Fire resistance -- Tests for thermo-physical and mechanical properties of structural materials at elevated temperatures for fire engineering design
ISO/TR 15655:2003 identifies test methods already in existence and provides guidance on those that need to be developed to characterize the thermo-physical and mechanical properties of structural materials at elevated temperatures for use in fire safety engineering calculations.
It is applicable to materials used in load-bearing construction in which structural and thermal calculations might be required to assess the performance of elements or systems exposed to either standard fire tests, real or design fire heating conditions
It is recognized that the elevated temperature properties of materials can be determined under a variety of conditions. Since fire is a relatively short transient process lasting from a few minutes to several hours, ideally, the properties determined should reflect the transient thermal and loading conditions as well as the duration of heating that may be experienced in practice. However, it is also recognized that some properties are relatively insensitive to the transient conditions and therefore, alternative steady state test methods may be appropriate. Some properties are sensitive to orientation effects, for example timber, and these should be considered with respect to how the tests are conducted.
In cases where materials undergo either a chemical or a physical reaction during the heating process, it might be impossible to determine an individual property. ISO/TR 15655:2003 gives guidance in selecting a test method to determine an effective value representing a combination of properties. It is also recognized that a test specimen may comprise of a small construction such as that used in the testing of masonry. This often involves building a mini assembly to form a pyramid in order to represent the true behaviour.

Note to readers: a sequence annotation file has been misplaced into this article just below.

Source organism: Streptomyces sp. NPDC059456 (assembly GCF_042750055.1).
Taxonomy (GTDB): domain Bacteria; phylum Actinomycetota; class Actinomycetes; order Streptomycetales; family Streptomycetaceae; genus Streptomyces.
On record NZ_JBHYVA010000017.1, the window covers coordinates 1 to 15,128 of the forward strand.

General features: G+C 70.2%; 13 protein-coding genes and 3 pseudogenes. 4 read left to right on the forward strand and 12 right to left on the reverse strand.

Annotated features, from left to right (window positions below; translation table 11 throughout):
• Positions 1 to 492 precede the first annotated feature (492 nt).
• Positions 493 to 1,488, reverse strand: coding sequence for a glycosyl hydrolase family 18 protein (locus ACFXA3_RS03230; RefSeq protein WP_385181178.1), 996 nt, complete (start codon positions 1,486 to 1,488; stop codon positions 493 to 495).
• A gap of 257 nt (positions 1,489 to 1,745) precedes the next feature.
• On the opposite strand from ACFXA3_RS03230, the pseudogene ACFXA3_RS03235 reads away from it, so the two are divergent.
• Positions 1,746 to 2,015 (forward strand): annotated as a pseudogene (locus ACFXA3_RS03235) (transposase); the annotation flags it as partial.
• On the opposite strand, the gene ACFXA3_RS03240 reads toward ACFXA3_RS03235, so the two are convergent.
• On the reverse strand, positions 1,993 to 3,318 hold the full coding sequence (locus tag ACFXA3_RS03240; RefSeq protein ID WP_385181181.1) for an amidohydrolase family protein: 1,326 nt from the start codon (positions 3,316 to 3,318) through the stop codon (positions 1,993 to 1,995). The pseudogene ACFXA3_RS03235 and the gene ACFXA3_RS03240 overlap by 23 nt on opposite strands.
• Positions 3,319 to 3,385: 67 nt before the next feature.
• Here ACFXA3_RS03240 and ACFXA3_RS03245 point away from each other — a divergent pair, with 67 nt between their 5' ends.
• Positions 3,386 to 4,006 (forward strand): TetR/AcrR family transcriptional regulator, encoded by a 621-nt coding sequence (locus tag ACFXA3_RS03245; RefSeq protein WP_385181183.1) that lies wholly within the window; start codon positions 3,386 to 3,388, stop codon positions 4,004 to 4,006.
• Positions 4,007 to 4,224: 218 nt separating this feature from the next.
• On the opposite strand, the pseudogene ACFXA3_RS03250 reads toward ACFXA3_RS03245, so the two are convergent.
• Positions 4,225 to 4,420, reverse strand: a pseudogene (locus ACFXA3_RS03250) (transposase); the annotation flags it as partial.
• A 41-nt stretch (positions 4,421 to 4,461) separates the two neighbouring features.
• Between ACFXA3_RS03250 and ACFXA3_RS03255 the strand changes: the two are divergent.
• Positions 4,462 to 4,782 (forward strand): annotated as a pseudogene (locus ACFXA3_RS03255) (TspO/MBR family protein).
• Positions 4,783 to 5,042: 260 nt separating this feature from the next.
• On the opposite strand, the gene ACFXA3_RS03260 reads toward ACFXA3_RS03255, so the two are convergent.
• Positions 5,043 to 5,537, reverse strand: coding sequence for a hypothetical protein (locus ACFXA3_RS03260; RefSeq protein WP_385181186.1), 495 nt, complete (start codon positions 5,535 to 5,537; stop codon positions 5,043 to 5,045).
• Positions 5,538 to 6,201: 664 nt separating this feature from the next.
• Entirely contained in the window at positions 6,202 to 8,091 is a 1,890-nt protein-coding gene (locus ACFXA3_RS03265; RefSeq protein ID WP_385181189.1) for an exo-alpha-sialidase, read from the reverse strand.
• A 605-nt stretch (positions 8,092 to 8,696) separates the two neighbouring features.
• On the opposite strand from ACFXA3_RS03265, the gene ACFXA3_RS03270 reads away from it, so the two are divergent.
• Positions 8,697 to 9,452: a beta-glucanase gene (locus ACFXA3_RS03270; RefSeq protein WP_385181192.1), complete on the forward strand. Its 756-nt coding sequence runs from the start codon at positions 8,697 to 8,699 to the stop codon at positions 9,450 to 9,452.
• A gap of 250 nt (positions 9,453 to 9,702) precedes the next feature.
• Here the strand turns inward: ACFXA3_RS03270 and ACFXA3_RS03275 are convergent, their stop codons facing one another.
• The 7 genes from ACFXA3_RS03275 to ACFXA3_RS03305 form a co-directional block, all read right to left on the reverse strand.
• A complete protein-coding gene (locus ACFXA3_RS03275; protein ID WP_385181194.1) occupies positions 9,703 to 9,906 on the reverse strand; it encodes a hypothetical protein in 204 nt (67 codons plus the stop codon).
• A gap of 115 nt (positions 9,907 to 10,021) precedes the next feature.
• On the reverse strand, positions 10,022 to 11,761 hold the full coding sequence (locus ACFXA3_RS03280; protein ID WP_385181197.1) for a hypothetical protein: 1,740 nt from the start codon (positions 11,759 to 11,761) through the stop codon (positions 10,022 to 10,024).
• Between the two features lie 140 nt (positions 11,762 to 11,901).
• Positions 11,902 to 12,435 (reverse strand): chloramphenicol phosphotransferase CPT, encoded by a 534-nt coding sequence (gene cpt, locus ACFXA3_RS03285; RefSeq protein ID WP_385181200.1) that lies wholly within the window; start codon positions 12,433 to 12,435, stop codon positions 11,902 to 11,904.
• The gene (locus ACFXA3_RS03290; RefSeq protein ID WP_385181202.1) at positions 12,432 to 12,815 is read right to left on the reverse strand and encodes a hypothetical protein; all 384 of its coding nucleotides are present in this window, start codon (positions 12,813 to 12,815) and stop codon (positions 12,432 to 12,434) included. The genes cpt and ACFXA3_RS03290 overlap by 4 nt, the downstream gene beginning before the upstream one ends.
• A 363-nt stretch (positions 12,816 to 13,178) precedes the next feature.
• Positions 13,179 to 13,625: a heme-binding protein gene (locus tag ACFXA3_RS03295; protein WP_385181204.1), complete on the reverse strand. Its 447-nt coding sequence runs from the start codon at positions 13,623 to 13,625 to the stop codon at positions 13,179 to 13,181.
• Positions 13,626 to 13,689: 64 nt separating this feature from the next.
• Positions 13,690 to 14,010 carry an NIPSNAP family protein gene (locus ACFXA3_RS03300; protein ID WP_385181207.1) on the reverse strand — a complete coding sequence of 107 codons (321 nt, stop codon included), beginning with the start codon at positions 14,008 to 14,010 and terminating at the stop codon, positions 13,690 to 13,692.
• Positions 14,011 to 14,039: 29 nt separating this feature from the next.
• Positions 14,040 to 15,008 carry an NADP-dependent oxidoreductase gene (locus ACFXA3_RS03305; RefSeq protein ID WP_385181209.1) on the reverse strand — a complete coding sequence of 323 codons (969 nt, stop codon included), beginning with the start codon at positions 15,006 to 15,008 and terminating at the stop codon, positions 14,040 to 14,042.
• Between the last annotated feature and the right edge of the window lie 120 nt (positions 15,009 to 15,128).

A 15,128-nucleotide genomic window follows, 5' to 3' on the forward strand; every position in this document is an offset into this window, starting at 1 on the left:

Apart from the traditional construction materials such as metals, concrete, masonry and wood, the use of plastics and fibre reinforcement is becoming more common. Therefore these materials have also been included in ISO/TR 15655:2003 to reflect possible future changes in design and advances in materials technology.
In the past, the behaviour of jointing systems in fire has only received a little interest yet their behaviour is fundamental to the performance of composite elements and structural frames. ISO/TR 15655:2003 also addresses jointing systems under individual materials, for example welds for steel, glues for timber, they are considered in that section. However, in many cases the end use of an adhesive is not clear or it covers a range of applications. For this reason a separate category for adhesives is included.
For some materials, it has not been possible to identify an existing standard or laboratory procedure for conducting tests at elevated temperatures under either steady state or, transient heating conditions. In these cases, standards for conducting tests at ambient temperature are identified. These may be considered to form the basis for development into a test method suitable at elevated temperatures.